What is your favorite fairytale?
At the risk of being boring, I have to say Beauty and the Beast. It’s a typical answer for a reason, after all! I love the magic and romance, but for me the character growth is what makes Beauty and the Beast stand out from other fairytales. And I always felt a strong connection with Disney’s version of Beauty, as a fellow book-nerd who never quite fit in.
Who is your favorite princess?
This is a hard call for me, but I’m going with Princess Fiona from Shrek. She’s tough, smart, hilarious, and vulnerable. Plus, she totally rocks the scene where she knocks out Monsieur Hood. But ask me on a different day, and I’d probably give a different answer.
Who is your favorite prince?
Another tough one! I’m thinking Aladdin, or Prince Ali, I suppose. He’s cute, daring, generous, funny, slightly awkward, and a great singer. And it always tugs at my heartstrings when he’s singing the “Riff-raff, street rat, I don’t buy that…” reprise—it’s a great lesson in seeing past people’s circumstances to who they really are.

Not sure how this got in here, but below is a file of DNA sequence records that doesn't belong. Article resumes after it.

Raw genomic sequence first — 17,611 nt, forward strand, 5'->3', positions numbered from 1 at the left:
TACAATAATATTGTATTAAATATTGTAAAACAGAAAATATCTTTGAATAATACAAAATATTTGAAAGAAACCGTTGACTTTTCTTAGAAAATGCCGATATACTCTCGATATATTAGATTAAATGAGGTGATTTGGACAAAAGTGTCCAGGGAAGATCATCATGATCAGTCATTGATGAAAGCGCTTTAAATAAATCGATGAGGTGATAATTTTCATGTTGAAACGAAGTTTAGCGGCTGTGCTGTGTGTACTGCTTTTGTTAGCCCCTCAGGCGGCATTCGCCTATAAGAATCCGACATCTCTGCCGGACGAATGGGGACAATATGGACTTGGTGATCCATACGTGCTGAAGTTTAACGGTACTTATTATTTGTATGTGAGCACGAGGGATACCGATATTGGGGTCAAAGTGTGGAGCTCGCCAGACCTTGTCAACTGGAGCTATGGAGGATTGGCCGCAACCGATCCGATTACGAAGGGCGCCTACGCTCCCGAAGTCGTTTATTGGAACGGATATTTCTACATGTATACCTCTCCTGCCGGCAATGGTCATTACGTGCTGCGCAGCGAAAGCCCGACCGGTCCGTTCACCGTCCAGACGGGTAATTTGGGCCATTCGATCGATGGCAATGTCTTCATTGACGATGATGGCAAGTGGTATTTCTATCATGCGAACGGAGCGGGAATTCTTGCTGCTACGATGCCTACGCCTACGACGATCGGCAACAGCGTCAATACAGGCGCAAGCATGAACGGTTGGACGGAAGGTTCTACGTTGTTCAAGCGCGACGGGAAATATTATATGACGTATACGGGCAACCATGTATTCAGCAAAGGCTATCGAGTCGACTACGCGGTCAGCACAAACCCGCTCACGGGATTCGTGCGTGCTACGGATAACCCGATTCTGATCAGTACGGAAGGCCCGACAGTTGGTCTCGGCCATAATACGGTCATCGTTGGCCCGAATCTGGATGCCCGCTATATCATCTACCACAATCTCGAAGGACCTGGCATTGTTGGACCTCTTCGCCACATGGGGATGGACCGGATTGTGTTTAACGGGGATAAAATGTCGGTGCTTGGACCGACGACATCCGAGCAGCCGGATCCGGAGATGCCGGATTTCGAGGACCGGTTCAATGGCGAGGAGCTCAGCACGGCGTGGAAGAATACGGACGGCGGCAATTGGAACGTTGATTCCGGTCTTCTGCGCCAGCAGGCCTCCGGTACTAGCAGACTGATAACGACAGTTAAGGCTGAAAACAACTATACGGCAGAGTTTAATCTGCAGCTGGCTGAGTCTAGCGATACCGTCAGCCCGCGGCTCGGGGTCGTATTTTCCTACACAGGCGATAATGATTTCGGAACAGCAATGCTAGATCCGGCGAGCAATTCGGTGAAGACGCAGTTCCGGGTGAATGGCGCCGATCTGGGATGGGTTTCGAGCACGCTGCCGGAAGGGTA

What is your favorite fantasy movie?
To me, the Harry Potter movies just can’t be beat. The books are still better, of course, but on the whole they did a phenomenal job with the music, casting, and creation of Rowling’s story world. What I love about the Harry Potter series, whether the books or the movies, is that they’re so magical, yet easy to relate to—they cover epic, world-changing events, but also more mundane aspects of life, such as attending class and dealing with friendship squabbles. And it was so fun to see aspects of the wizarding world like Hogwarts, Quidditch, and house elves come to life onscreen.
Thank you Laurie for being my first brave interviewee. I will definitely be looking for Common when it debuts!
You can find Laurie here: